Cardinals today are no longer millionaires, neither do they drive about in the heavy coaches drawn by black stallions which were such a notable feature of Roman streets a century or so ago; but they have the status of princes. In Roman society it is customary for a Cardinal to be met at the foot of the stairs by servants with lighted candles, who escort him to the reception rooms and wait to precede him, when he leaves, to his car. A Cardinal's dwelling, no matter how humble, is still his 'palace', and he is entitled to keep a throne there, but it must face the wall and may never be used except when the Pope is dead and before his successor has been elected. There are about ten days during an interregnum in which a Cardinal can turn his throne around and sit in it before he attends the Conclave..."
(A Traveller in Rome, 280-283)

But... enough of such indulgent frivolity and vanities!

Let us pray with and for those who are to be baptised this Easter that everything we do (and whatever we wear) gives glory to God who has opened the eyes of our heart:

"Lord Jesus,
you are the true light that enlightens the world.
Through your Spirit of truth
free those who are enslaved by the father of lies.
Stir up the desire for good in these elect,
whom you have chosen for your sacraments.

Let them rejoice in your light, that they may see,
and, like the man born blind whose sight you restored,
let them prove to be staunch and fearless witnesses to the faith,
for you are Lord forever and ever."



Blogger Danny & Debbie Otero said...

I see you found a photo of newly cappa-ed Cardinal Sean O'Malley, Archbishop of Boston, to provide an image of the red garb of the princes of the Church. And, boy, does he look happy sporting it for the first time! Seeing that he received his hat only 48 hours ago, the wonder and responsibility of the title may just be beginning to sink in for him. This is a man who has risen to prominence in the Church quite quickly and for truly unenviable service, mostly dealing with navigating the shoals of the sexual abuse scandal among the clergy in various dioceses in the U.S. My prayers follow him, his brothers in the College of Cardinals, and all his fellow bishops, who have offered their lives in service to the people of God.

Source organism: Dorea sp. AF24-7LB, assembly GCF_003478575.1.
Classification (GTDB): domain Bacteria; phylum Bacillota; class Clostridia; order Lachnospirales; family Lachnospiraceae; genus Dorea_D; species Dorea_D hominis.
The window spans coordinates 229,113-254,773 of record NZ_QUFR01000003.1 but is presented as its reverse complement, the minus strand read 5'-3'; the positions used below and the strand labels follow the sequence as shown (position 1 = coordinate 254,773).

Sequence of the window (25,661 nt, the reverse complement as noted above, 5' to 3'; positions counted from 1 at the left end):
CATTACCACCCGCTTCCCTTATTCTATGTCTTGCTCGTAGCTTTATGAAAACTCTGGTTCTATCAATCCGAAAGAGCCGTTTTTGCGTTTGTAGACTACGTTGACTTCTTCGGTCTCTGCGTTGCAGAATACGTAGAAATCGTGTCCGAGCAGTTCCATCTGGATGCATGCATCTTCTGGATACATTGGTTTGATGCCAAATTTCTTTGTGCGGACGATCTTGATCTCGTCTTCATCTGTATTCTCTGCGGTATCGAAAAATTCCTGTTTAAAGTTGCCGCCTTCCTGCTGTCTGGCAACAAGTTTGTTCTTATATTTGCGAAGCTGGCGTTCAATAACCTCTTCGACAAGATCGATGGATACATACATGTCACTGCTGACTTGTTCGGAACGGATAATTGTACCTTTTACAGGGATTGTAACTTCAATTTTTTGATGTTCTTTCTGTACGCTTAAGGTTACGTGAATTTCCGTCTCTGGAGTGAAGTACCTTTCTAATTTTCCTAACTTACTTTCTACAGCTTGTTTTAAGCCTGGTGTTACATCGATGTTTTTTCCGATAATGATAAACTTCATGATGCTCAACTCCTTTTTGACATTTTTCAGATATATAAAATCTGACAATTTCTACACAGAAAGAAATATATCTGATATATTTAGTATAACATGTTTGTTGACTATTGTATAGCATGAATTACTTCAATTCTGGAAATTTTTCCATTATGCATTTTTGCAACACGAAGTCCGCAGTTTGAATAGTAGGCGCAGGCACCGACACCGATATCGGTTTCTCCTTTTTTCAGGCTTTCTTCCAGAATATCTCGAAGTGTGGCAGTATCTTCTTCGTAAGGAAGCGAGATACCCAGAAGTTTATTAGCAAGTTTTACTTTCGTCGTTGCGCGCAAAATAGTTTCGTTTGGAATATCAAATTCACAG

11:21 pm  
Blogger Liturgeist said...


I like the change of tack at the end of that post!!!

11:52 pm  
Blogger A. Carlton Sallet said...

Slightly off topic, but I have been wondering about something since you last posted on your 'habit' - if the (rather large) Rosary is worn under all those layers of clothing - how do you use it?

I guess I was concerned that a Rosary was being used as a form of dress rather than as a device to be used!

Just asking....

5:30 pm  
Blogger Br Lawrence, O.P. said...

The Rosary we wear contains fifteen decades and I most certainly use it. It's so wonderful to have the Rosary hanging by my side and I use it when I walk from place to place, finger it to remind me of Mary's presence and I often clasp the Crucifix in my hand.

The Rosary is worn in such a way that it hangs on our left side; no garments are in the way.

The photo here shows how accessible it is.

Thanks for asking!

8:16 pm  
Blogger A. Carlton Sallet said...

Hey, thanks for answering! It may have been dumb, but I literally wondered about this briefly every day for quite a few weeks and I just had to ask.

BTW, I do enjoy your Blog and have added you to my Blogroll so others may do the same.

4:31 pm  
Blogger Br Lawrence, O.P. said...

Thank you for your kind comments and for adding me to your blogroll.

God bless.

9:36 am  
Anonymous David Kubiak said...

If this book was published in 1957 one detail was anachronistic even then. The train of the prelatial choir cassock was abolished in 1952, at the same time the length of the cappa was shortened.

A good place to remind people of the wonderful remark of Blessed Pope John: "Un po di vanita fa bene alla Chiesa".

11:09 pm  

Post a Comment

<< Home